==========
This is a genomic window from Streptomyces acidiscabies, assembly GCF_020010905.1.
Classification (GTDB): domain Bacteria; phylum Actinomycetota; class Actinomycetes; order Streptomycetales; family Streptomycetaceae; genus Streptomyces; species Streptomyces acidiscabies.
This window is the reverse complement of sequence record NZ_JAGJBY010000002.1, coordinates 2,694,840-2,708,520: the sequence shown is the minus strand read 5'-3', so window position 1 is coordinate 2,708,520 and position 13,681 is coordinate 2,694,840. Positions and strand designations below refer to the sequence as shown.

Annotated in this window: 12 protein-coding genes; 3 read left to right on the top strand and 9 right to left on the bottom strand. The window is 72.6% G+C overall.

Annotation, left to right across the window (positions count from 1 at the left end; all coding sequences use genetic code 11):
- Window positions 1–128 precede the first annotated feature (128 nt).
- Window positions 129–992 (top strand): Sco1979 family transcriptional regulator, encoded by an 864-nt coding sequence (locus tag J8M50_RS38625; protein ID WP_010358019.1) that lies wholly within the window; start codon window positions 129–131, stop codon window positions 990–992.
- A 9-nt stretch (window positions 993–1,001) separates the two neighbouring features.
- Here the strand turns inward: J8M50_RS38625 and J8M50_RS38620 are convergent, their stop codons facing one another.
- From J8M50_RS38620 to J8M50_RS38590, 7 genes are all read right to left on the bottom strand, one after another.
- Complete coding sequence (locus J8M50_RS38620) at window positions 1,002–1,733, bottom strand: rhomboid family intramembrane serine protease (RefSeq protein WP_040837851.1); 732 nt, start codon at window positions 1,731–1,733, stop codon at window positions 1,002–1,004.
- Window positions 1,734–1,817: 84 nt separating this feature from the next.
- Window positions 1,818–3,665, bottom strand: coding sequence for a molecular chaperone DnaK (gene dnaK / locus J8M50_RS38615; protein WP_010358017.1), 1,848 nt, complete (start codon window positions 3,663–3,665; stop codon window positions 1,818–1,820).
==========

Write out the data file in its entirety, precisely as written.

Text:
This is a genomic window from Streptomyces acidiscabies, assembly GCF_020010905.1.
Classification (GTDB): domain Bacteria; phylum Actinomycetota; class Actinomycetes; order Streptomycetales; family Streptomycetaceae; genus Streptomyces; species Streptomyces acidiscabies.
This window is the reverse complement of sequence record NZ_JAGJBY010000002.1, coordinates 2,694,840-2,708,520: the sequence shown is the minus strand read 5'-3', so window position 1 is coordinate 2,708,520 and position 13,681 is coordinate 2,694,840. Positions and strand designations below refer to the sequence as shown.

Annotated in this window: 12 protein-coding genes; 3 read left to right on the top strand and 9 right to left on the bottom strand. The window is 72.6% G+C overall.

Annotation, left to right across the window (positions count from 1 at the left end; all coding sequences use genetic code 11):
- Window positions 1–128 precede the first annotated feature (128 nt).
- Window positions 129–992 (top strand): Sco1979 family transcriptional regulator, encoded by an 864-nt coding sequence (locus tag J8M50_RS38625; protein ID WP_010358019.1) that lies wholly within the window; start codon window positions 129–131, stop codon window positions 990–992.
- A 9-nt stretch (window positions 993–1,001) separates the two neighbouring features.
- Here the strand turns inward: J8M50_RS38625 and J8M50_RS38620 are convergent, their stop codons facing one another.
- From J8M50_RS38620 to J8M50_RS38590, 7 genes are all read right to left on the bottom strand, one after another.
- Complete coding sequence (locus J8M50_RS38620) at window positions 1,002–1,733, bottom strand: rhomboid family intramembrane serine protease (RefSeq protein WP_040837851.1); 732 nt, start codon at window positions 1,731–1,733, stop codon at window positions 1,002–1,004.
- Window positions 1,734–1,817: 84 nt separating this feature from the next.
- Window positions 1,818–3,665, bottom strand: coding sequence for a molecular chaperone DnaK (gene dnaK / locus J8M50_RS38615; protein WP_010358017.1), 1,848 nt, complete (start codon window positions 3,663–3,665; stop codon window positions 1,818–1,820).